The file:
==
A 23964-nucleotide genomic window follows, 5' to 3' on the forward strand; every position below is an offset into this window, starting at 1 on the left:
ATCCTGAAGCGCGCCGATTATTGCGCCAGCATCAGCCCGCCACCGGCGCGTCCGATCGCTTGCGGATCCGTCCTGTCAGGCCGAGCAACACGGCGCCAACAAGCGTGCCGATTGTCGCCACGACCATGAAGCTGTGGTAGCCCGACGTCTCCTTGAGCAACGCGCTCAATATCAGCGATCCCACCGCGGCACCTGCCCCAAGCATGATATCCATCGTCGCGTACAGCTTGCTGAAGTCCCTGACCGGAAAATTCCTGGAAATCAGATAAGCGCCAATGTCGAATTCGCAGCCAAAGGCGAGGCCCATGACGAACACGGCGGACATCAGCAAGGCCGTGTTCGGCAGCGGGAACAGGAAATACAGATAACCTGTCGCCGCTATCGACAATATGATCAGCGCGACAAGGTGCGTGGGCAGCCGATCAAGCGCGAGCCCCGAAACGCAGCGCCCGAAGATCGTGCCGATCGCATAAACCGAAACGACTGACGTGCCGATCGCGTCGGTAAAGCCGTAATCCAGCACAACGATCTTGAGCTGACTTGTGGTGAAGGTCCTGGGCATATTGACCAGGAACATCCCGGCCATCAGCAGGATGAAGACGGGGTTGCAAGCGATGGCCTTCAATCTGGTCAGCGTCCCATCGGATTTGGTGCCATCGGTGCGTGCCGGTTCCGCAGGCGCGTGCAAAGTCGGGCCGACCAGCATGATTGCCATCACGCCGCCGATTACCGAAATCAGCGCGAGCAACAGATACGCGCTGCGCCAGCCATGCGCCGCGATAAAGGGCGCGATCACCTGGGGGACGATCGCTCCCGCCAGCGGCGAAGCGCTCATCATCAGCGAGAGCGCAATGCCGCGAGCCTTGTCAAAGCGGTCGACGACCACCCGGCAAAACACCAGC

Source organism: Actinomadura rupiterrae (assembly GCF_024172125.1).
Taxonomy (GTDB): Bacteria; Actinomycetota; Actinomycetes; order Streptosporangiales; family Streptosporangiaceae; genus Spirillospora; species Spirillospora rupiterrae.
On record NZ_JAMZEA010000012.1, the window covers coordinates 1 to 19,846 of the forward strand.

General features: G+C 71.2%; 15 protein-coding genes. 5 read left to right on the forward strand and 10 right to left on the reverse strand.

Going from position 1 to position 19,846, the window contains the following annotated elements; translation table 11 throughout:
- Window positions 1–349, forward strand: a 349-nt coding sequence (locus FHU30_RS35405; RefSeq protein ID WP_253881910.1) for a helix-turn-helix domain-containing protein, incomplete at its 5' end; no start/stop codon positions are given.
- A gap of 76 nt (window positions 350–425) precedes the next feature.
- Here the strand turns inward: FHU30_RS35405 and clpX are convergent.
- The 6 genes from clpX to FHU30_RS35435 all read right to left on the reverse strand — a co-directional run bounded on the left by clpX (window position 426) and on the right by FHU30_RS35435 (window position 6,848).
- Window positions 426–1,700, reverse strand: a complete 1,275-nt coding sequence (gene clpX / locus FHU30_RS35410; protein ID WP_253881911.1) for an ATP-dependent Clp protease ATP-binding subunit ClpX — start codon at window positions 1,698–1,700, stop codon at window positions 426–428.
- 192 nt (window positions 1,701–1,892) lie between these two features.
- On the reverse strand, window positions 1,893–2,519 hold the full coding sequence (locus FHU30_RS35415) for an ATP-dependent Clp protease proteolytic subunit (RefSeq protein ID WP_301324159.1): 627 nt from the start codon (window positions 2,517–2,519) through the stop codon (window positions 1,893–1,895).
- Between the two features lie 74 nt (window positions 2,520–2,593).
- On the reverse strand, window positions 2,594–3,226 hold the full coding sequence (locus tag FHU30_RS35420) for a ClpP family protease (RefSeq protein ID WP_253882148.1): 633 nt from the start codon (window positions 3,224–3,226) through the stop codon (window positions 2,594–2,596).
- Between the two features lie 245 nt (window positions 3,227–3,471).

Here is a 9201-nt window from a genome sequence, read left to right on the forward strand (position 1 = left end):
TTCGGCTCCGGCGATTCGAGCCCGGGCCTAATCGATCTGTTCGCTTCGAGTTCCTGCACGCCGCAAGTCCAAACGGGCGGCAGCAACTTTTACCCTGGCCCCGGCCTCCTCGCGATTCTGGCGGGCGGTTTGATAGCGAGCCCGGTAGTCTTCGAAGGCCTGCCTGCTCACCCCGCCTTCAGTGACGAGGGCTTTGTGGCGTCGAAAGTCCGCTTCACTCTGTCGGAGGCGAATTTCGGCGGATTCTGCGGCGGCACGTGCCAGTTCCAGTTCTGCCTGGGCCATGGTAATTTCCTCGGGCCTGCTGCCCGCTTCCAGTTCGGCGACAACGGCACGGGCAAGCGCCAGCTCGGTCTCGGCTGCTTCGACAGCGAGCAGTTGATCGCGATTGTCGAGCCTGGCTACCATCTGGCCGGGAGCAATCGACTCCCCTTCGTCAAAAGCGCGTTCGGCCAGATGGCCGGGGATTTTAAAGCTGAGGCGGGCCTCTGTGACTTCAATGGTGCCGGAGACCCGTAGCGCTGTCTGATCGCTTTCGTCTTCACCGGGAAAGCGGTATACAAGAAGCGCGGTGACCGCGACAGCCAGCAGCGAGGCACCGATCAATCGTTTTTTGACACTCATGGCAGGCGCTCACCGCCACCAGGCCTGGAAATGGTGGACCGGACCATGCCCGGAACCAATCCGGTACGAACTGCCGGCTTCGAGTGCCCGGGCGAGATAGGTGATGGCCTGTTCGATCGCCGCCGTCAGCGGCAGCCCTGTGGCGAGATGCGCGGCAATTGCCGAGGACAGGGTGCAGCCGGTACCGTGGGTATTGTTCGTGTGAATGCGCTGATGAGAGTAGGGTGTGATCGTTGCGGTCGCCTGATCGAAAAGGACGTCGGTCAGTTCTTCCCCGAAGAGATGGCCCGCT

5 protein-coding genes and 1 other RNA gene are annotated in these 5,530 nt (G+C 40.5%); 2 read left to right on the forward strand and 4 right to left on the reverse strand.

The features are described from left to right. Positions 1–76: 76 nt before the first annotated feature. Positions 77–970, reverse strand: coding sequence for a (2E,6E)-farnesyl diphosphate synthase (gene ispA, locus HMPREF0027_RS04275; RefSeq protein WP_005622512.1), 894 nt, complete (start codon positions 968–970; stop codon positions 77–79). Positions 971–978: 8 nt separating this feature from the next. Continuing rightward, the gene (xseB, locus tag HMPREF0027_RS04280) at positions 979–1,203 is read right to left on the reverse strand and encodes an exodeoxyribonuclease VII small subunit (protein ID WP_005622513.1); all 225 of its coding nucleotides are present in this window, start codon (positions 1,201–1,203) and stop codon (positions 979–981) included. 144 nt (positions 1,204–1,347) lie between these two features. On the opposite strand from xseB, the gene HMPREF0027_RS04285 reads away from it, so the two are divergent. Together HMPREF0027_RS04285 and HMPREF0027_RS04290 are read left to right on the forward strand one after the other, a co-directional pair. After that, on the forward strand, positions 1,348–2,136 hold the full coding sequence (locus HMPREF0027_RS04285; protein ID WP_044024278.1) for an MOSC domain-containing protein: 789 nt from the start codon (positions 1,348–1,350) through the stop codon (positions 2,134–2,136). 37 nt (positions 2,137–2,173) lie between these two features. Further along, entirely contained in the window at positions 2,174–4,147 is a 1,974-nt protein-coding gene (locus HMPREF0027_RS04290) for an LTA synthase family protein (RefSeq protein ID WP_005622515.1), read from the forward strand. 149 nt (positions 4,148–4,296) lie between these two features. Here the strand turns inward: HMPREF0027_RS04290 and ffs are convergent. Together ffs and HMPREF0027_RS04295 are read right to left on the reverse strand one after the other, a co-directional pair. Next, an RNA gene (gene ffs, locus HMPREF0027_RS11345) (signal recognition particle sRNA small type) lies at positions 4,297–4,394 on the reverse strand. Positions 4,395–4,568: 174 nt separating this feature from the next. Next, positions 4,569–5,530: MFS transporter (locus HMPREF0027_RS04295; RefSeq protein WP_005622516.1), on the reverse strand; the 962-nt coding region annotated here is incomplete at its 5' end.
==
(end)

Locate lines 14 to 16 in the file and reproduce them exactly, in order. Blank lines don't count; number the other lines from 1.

- On the reverse strand, window positions 1,893–2,519 hold the full coding sequence (locus FHU30_RS35415) for an ATP-dependent Clp protease proteolytic subunit (RefSeq protein ID WP_301324159.1): 627 nt from the start codon (window positions 2,517–2,519) through the stop codon (window positions 1,893–1,895).
- Between the two features lie 74 nt (window positions 2,520–2,593).
- On the reverse strand, window positions 2,594–3,226 hold the full coding sequence (locus tag FHU30_RS35420) for a ClpP family protease (RefSeq protein ID WP_253882148.1): 633 nt from the start codon (window positions 3,224–3,226) through the stop codon (window positions 2,594–2,596).